Josip Drmic’s international career could have been very different, and it took perseverance and persuasion to allow him to play for Switzerland.
Whilst Drmic was born on August 8, 1992, in Lachen, a town within Switzerland, his parents are both Croatian, and so he couldn’t apply for Swiss nationality until he was 16. When he did apply, his efforts were met with disapproval.
Commissioners made him take three exams, and after the second one they decided that, because Drmic knew more about Zurich – where he had spent six years playing in a football school – than his home village of Freienbech, that he didn’t deserve Swiss nationality.
Drmic hired a lawyer to convince the commissioners otherwise, arguing that due to Zurich’s location and importance to the community of Freienbech, it was acceptable, and so the problem was solved. Had the commissioners not been convinced, perhaps Drmic would have been part of the Croatia side that reached the World Cup final in 2018!
The municipality of Freienbech is located on Lake Zurich, a picturesque, mountainous part of the country. Drmic excelled in these peaceful surroundings, spending four years with Zurich’s reserve team and first team, scoring a hatful of goals as he made a name for himself in the Super League.
The majority of people who come from Freienbech speak German - hardly surprising considering it’s closer to Munich than most of Germany is, so a move north to the Bundesliga in July 2013 to sign for 1. FC Nurnberg wasn’t as daunting as it otherwise might have been.
Whilst Drmic’s playing career in Switzerland had come to an end at club level, he was just getting started internationally.
The centre-forward had represented his country since Under-18s level in 2010, and worked his way up through the age ranks, scoring for the Under-19s and Under-21s before breaking through to the first team at the 2012 Olympics in London.
The British shores aren’t new to him, then, but the tournament didn’t go quite the way Switzerland would have hoped. One draw and two defeats saw them finish bottom of their group behind Gabon, South Korea, and Mexico, while Drmic only featured as a substitute in the final two matches.
Fortunately, fortunes began to change in the build-up to the 2014 FIFA World Cup. Drmic’s first two goals came for the senior team in a 2-2 friendly draw with, who else, Croatia in March that year. After being named in the country’s squad for the World Cup, he netted again in a warm-up match against Jamaica in May.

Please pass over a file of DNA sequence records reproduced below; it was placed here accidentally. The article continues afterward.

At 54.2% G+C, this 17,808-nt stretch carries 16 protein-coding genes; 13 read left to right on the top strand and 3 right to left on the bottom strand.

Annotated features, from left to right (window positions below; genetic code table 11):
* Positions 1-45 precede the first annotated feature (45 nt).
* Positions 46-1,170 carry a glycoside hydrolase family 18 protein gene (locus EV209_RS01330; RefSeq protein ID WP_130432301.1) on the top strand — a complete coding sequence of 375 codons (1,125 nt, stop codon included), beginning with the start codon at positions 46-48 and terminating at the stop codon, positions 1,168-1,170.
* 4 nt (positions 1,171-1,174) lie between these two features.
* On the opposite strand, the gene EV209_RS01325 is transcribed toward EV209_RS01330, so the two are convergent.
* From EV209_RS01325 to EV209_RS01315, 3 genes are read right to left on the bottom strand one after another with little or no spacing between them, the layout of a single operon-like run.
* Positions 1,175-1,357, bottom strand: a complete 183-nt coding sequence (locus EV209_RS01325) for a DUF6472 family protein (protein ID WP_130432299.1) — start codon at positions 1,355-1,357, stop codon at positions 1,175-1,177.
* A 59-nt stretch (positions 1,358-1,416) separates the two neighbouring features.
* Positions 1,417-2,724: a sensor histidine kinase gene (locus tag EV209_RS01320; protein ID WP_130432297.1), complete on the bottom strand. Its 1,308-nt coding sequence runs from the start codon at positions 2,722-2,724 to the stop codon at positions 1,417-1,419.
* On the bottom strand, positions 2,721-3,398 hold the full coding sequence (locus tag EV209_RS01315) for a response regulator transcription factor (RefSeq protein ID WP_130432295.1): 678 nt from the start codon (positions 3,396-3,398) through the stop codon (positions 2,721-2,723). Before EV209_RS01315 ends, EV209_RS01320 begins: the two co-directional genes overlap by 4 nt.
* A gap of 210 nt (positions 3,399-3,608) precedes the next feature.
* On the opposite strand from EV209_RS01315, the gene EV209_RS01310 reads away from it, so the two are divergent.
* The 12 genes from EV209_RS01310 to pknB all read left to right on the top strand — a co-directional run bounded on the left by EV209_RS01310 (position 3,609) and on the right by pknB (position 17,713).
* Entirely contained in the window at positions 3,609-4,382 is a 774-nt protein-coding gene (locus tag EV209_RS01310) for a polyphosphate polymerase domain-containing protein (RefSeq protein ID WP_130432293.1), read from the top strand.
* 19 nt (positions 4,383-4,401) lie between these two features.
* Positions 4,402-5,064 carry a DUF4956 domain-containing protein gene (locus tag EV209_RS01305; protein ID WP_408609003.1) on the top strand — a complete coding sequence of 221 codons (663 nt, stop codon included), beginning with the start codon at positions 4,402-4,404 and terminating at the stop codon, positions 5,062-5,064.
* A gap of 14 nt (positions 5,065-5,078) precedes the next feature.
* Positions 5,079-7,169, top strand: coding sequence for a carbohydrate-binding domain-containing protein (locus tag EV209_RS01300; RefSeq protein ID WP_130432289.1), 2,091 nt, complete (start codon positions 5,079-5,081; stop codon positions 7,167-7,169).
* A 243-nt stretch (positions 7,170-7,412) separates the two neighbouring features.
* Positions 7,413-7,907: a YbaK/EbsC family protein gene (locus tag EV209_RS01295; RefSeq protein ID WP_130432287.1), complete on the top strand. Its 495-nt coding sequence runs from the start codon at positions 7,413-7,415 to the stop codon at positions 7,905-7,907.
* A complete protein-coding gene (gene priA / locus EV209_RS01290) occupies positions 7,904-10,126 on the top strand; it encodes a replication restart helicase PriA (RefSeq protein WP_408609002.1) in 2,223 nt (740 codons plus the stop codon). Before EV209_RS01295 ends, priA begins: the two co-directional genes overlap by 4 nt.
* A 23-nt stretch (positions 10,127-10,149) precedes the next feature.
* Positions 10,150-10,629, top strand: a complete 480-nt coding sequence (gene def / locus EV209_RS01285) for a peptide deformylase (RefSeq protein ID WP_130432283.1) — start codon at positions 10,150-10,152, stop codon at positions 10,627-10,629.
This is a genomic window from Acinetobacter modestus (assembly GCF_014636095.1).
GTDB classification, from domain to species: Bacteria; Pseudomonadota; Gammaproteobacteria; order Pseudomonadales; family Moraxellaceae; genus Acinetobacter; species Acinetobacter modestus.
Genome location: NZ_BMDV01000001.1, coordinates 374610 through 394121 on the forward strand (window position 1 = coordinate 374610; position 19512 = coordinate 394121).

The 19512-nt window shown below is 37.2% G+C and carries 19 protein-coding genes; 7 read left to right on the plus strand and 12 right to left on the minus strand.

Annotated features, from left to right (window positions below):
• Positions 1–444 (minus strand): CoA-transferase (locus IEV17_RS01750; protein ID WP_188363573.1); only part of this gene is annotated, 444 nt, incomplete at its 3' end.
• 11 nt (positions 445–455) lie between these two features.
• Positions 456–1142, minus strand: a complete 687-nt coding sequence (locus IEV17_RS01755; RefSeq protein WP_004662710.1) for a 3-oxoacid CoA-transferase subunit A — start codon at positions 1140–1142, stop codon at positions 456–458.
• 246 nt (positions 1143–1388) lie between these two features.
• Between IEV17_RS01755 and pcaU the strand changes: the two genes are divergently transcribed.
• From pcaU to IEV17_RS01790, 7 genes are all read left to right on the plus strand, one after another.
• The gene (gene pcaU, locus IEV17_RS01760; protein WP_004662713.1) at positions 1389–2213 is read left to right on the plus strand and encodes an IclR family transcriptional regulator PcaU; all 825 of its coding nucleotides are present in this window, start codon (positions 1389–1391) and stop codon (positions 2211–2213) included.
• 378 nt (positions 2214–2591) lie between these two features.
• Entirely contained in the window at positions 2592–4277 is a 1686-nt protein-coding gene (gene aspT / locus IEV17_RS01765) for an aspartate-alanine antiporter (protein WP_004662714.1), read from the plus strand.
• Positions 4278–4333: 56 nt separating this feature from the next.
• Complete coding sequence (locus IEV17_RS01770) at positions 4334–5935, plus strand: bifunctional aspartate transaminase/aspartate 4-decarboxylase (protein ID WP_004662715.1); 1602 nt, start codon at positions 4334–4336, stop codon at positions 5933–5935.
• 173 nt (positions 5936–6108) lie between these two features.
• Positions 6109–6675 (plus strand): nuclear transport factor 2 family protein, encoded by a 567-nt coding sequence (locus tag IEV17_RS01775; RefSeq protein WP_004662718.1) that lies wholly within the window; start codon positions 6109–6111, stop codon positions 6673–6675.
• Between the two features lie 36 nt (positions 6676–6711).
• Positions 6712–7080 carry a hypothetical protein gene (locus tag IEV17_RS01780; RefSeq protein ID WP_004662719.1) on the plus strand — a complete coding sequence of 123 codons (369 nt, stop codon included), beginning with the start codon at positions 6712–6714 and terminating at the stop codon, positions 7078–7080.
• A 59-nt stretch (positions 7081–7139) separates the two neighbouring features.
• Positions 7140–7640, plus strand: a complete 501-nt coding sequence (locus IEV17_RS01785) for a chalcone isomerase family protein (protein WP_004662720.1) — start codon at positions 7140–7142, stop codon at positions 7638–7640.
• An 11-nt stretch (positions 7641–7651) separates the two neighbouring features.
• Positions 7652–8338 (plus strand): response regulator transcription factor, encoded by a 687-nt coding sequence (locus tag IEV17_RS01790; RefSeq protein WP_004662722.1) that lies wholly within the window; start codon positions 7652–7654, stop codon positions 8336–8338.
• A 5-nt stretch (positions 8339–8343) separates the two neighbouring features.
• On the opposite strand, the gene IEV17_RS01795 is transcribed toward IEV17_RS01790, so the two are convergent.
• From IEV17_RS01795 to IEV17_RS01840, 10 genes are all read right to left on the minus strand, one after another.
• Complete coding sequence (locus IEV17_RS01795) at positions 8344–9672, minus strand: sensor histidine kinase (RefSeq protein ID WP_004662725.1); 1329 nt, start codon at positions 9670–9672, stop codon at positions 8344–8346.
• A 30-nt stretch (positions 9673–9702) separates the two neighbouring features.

In the finals, Drmic was pivotal in helping the Swiss get through the group stages, getting two assists for Xherdan Shaqiri’s hat-trick in a 3-0 win against Honduras. Switzerland finished Group E in second, just behind France, but were subsequently knocked out by Argentina in the Round of 16.
Attention then turned to qualifying for the UEFA Euro 2016 tournament, in which Drmic scored three goals, including the equaliser in a 2-1 win over Lithuania and a brace against Slovenia, as Switzerland came from 2-0 down to beat them 3-2. They finished second in their qualifying group, as well as second in their finals group, before losing in the Round of 16 to Poland. Drmic didn’t feature in the finals, however, as he was recovering from knee surgery.
Drmic scored another important goal for his country in a 1-0 win against Latvia in March 2017, as Switzerland cruised to second place in their 2018 World Cup qualifying group, matching Portgual with 27 points.
In the finals in Russia, Drmic came on as a substitute for Mario Gavranovic and scored in a 2-2 draw that sent Switzerland through to the Round of 16 again, so whilst his international goals may have been few and far between, they’ve often held plenty of importance.
Something of a worrying trend, Switzerland were yet again eliminated before the quarter-finals, this time Sweden beating them 1-0 in Saint Petersburg.
Since then, Drmic had a moment to forget in the UEFA Nations League when he missed a penalty in the third-place play-off shootout against England but is now part of the Switzerland squad on track to qualify for the UEFA Euro 2020 tournament.
Switzerland have won two and drawn two of their first four games in Group D, but they do have a game in hand on Denmark and Republic of Ireland in second and first, and those are the two teams they’re playing over the October international break. Should they get a result in either or both of those, Drmic looks set to play his part in another qualifying push for a major tournament.
Denmark v Switzerland - Saturday, October 12 - 5pm
Switzerland v Republic of Ireland - Tuesday, October 15 - 7.45pm